Parking Peeves

by Matt Soriano | 7/3/01 5:00am

Should a moment of weakness cost a student $50?

I am a weak person. Last Wednesday, after a long day of moving my stuff and my friends' stuff from one place to another, I committed a calculated, heinous and selfishly motivated crime that insulted the Dartmouth College community in three malevolent aspects:

1) I parked in a "core area" reserved for college employees only.

2) I was not a visitor or non-permit employee.

3) I was a student.

The Dartmouth Trustees, in their infinite forgiving beneficence, decided to only charge the pittance of $50 in order to set me and my Mercury Mountaineer on the narrow and difficult path towards A-lot and salvation. I felt the grace of God on my shoulders as I resolved never to park illegally no matter what the circumstances.


That day the avenging angels of Safety and Security saved me from burning in the lake of fire. As they bore me up on eagle's wings, though, I tossed a snowball I'd saved from the winter into the fiery pit.

It survived.

And when snowballs have a chance in hell, you know you'll start believing in our absurd system of discrimination against students, outrageous parking fines and outlandish enforcement of parking regulations.

My hometown of Princeton Borough, New Jersey -- the part of Princeton that is within about a 3 mile radius of the University -- makes a good $120,000 a year in operating profit off of parking violations. They finance the purchase of four police cruisers, but I have never experienced a ticket that cost more than $15. A quick Internet search revealed that at the University of Massachusetts in Boston, it costs $5 to park in a no parking zone. At UNH-Durham, it costs $30 and the city of Boston charges $30 to park in a no parking zone. Why is the damage that I cause in Hanover, N.H., so much worse than the damage I would have caused if I had been elsewhere? I would gladly have tracked down the poor College worker whose parking space I stole and paid for his or her five minutes of lost time, bought him or her lunch at Murphy's to prevent them from starving on their trek to the office, and oh, by the way, purchased some Dr. Scholl's insoles to protect their delicate feet. I'd still come out ahead. The College charges way too much for parking violations.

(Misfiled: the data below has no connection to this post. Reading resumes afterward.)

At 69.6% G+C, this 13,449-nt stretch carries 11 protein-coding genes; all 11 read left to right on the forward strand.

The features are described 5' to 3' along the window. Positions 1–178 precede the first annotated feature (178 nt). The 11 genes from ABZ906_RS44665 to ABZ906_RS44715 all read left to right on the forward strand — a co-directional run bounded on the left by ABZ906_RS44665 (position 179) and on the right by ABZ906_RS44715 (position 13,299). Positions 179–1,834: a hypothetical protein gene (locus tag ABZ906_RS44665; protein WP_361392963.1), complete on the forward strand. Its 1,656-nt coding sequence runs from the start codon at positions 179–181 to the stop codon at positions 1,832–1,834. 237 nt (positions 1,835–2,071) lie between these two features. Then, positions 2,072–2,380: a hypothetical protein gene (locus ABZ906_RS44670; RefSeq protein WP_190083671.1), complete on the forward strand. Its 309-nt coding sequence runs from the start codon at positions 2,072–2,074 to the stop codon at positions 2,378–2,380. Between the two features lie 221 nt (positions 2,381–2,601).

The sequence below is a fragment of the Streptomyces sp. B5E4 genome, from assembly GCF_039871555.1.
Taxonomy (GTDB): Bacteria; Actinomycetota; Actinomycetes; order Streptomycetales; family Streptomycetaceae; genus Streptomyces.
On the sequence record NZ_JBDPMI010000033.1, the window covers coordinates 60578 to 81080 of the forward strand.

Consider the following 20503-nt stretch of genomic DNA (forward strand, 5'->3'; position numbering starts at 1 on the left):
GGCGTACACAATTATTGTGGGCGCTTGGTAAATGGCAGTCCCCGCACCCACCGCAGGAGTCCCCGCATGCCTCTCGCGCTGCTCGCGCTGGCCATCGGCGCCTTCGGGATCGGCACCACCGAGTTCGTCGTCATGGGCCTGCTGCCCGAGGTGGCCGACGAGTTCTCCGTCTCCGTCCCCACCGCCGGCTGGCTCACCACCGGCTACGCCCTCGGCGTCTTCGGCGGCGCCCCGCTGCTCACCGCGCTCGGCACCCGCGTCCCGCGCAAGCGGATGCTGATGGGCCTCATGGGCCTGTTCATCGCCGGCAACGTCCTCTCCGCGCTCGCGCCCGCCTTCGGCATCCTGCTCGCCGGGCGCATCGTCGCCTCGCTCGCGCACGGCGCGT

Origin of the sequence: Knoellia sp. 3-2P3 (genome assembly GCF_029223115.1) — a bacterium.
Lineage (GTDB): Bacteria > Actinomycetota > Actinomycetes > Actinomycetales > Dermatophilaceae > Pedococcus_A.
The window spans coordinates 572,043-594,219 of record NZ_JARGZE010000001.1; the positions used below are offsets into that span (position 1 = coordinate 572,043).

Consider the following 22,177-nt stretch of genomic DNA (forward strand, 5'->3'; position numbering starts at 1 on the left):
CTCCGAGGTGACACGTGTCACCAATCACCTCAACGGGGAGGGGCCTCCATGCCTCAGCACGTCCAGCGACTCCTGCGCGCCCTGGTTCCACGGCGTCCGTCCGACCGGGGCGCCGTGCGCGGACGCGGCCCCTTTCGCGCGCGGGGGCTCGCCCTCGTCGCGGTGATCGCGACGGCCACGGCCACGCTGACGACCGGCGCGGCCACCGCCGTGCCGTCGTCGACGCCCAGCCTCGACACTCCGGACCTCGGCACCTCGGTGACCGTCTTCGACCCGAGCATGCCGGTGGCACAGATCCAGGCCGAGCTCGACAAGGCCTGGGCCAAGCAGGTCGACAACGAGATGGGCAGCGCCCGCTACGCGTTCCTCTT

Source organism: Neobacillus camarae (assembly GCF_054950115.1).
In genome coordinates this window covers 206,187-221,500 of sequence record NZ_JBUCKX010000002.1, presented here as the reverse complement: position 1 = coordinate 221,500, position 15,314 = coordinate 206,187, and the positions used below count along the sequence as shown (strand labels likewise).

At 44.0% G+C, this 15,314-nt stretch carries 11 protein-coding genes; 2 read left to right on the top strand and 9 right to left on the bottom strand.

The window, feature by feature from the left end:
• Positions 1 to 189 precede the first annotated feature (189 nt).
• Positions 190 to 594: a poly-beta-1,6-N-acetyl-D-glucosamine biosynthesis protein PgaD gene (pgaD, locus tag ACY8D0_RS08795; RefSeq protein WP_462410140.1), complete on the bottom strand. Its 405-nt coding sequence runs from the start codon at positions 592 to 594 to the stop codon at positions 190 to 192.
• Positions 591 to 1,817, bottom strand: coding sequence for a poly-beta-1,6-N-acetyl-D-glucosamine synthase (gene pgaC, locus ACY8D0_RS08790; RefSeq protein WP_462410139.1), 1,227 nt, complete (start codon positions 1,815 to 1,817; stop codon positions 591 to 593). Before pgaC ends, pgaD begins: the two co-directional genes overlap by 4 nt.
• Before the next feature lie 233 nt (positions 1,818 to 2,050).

Yet the damage that a student causes is somehow far, far less than the damage that a visitor or faculty member causes when he commits the exact same violation. Yes, indeed, on a first offense, a visitor merely has to pay $20 -- still exorbitant when compared to most cities. A college employee pays nothing for his first offense. Such a just world we live in when the people who are paying to attend this institution must pay greater fines than those who are paid by the institution itself. Indeed! If this fine is more punitive in nature than it hurts the students -- who have very low net worths -- far more than it hurts the visitors or faculty members. Yes, we all know that students must be held to higher standards than other parties because we're supposed to know the rules in advance -- as if a visitor or faculty member doesn't know what he or she is doing just as well as a student!

Why was Safety and Security ruthlessly enforcing parking regulations when students were still moving in anyway? It seems like a craven grab for fine revenue to enforce regulations for students who have no other option but to park there anyway. Would that we injure ourselves looking for the right parking when there are spaces available? No. I refuse to injure myself just for principle. Safety and Security ought to look out for everyone's safety and security rather than pointlessly enforce parking regulations on a non-standard day that would be rife with technical and explainable violations.

Charging students $50 for the first parking offense is outrageous. Heck, even charging visitors $20 for the first offense is outrageous. We ought to bring Dartmouth's parking fines into line with the rest of the East Coast and the Ivy League. We ought to prevent discrimination against students. And we ought to have a little common sense with respect to enforcement.